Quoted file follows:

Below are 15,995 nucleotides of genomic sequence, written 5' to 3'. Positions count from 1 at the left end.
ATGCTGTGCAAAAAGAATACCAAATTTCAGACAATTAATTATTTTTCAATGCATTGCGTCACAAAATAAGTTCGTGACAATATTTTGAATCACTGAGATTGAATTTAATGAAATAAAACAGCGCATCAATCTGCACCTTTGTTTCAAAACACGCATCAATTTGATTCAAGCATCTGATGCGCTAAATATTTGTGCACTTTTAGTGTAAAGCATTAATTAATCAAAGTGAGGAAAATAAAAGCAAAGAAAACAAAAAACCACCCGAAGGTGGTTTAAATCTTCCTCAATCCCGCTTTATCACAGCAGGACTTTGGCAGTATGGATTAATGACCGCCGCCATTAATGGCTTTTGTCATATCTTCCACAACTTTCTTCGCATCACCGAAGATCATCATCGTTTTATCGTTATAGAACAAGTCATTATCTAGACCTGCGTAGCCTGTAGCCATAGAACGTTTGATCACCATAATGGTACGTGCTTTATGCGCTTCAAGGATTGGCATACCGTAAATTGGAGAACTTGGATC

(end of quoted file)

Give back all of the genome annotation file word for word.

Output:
Below are 15,995 nucleotides of genomic sequence, written 5' to 3'. Positions count from 1 at the left end.
ATGCTGTGCAAAAAGAATACCAAATTTCAGACAATTAATTATTTTTCAATGCATTGCGTCACAAAATAAGTTCGTGACAATATTTTGAATCACTGAGATTGAATTTAATGAAATAAAACAGCGCATCAATCTGCACCTTTGTTTCAAAACACGCATCAATTTGATTCAAGCATCTGATGCGCTAAATATTTGTGCACTTTTAGTGTAAAGCATTAATTAATCAAAGTGAGGAAAATAAAAGCAAAGAAAACAAAAAACCACCCGAAGGTGGTTTAAATCTTCCTCAATCCCGCTTTATCACAGCAGGACTTTGGCAGTATGGATTAATGACCGCCGCCATTAATGGCTTTTGTCATATCTTCCACAACTTTCTTCGCATCACCGAAGATCATCATCGTTTTATCGTTATAGAACAAGTCATTATCTAGACCTGCGTAGCCTGTAGCCATAGAACGTTTGATCACCATAATGGTACGTGCTTTATGCGCTTCAAGGATTGGCATACCGTAAATTGGAGAACTTGGATC